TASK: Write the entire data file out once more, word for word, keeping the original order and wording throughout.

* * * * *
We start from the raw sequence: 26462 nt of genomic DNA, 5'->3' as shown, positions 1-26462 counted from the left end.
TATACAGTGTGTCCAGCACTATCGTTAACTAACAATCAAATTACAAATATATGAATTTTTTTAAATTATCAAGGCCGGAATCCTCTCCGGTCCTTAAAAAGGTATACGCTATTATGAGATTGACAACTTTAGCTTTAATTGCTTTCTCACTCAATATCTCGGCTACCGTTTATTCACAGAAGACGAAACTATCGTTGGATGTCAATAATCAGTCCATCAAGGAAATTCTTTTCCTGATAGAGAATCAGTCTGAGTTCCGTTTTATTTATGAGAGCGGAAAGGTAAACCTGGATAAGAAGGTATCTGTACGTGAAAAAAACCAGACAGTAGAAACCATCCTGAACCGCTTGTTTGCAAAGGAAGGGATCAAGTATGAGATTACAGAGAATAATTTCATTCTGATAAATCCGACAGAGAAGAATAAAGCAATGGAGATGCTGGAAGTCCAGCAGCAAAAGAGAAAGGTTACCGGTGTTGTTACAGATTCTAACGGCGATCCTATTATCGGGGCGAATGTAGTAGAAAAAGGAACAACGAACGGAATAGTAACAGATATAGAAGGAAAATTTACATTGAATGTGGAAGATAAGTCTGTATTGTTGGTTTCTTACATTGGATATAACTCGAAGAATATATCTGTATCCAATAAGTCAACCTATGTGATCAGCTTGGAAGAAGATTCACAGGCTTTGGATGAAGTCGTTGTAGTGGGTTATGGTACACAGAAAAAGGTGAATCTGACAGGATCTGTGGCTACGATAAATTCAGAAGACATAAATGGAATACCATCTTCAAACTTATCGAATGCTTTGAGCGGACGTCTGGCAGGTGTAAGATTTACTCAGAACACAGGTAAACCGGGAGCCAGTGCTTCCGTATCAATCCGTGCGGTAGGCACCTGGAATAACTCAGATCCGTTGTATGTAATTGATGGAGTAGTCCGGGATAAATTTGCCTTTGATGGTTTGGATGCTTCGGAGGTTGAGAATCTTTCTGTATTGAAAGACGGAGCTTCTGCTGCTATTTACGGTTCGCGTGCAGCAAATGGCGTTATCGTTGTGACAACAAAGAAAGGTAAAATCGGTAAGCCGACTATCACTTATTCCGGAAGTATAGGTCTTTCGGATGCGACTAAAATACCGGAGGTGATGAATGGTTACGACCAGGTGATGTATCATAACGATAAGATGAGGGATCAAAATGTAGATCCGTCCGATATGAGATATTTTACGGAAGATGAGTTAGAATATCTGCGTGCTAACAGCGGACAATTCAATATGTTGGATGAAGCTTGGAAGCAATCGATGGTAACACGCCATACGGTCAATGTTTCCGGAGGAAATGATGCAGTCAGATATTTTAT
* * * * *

We start from the raw sequence: 26462 nt of genomic DNA, 5'->3' as shown, positions 1-26462 counted from the left end.
TATACAGTGTGTCCAGCACTATCGTTAACTAACAATCAAATTACAAATATATGAATTTTTTTAAATTATCAAGGCCGGAATCCTCTCCGGTCCTTAAAAAGGTATACGCTATTATGAGATTGACAACTTTAGCTTTAATTGCTTTCTCACTCAATATCTCGGCTACCGTTTATTCACAGAAGACGAAACTATCGTTGGATGTCAATAATCAGTCCATCAAGGAAATTCTTTTCCTGATAGAGAATCAGTCTGAGTTCCGTTTTATTTATGAGAGCGGAAAGGTAAACCTGGATAAGAAGGTATCTGTACGTGAAAAAAACCAGACAGTAGAAACCATCCTGAACCGCTTGTTTGCAAAGGAAGGGATCAAGTATGAGATTACAGAGAATAATTTCATTCTGATAAATCCGACAGAGAAGAATAAAGCAATGGAGATGCTGGAAGTCCAGCAGCAAAAGAGAAAGGTTACCGGTGTTGTTACAGATTCTAACGGCGATCCTATTATCGGGGCGAATGTAGTAGAAAAAGGAACAACGAACGGAATAGTAACAGATATAGAAGGAAAATTTACATTGAATGTGGAAGATAAGTCTGTATTGTTGGTTTCTTACATTGGATATAACTCGAAGAATATATCTGTATCCAATAAGTCAACCTATGTGATCAGCTTGGAAGAAGATTCACAGGCTTTGGATGAAGTCGTTGTAGTGGGTTATGGTACACAGAAAAAGGTGAATCTGACAGGATCTGTGGCTACGATAAATTCAGAAGACATAAATGGAATACCATCTTCAAACTTATCGAATGCTTTGAGCGGACGTCTGGCAGGTGTAAGATTTACTCAGAACACAGGTAAACCGGGAGCCAGTGCTTCCGTATCAATCCGTGCGGTAGGCACCTGGAATAACTCAGATCCGTTGTATGTAATTGATGGAGTAGTCCGGGATAAATTTGCCTTTGATGGTTTGGATGCTTCGGAGGTTGAGAATCTTTCTGTATTGAAAGACGGAGCTTCTGCTGCTATTTACGGTTCGCGTGCAGCAAATGGCGTTATCGTTGTGACAACAAAGAAAGGTAAAATCGGTAAGCCGACTATCACTTATTCCGGAAGTATAGGTCTTTCGGATGCGACTAAAATACCGGAGGTGATGAATGGTTACGACCAGGTGATGTATCATAACGATAAGATGAGGGATCAAAATGTAGATCCGTCCGATATGAGATATTTTACGGAAGATGAGTTAGAATATCTGCGTGCTAACAGCGGACAATTCAATATGTTGGATGAAGCTTGGAAGCAATCGATGGTAACACGCCATACGGTCAATGTTTCCGGAGGAAATGATGCAGTCAGATATTTTAT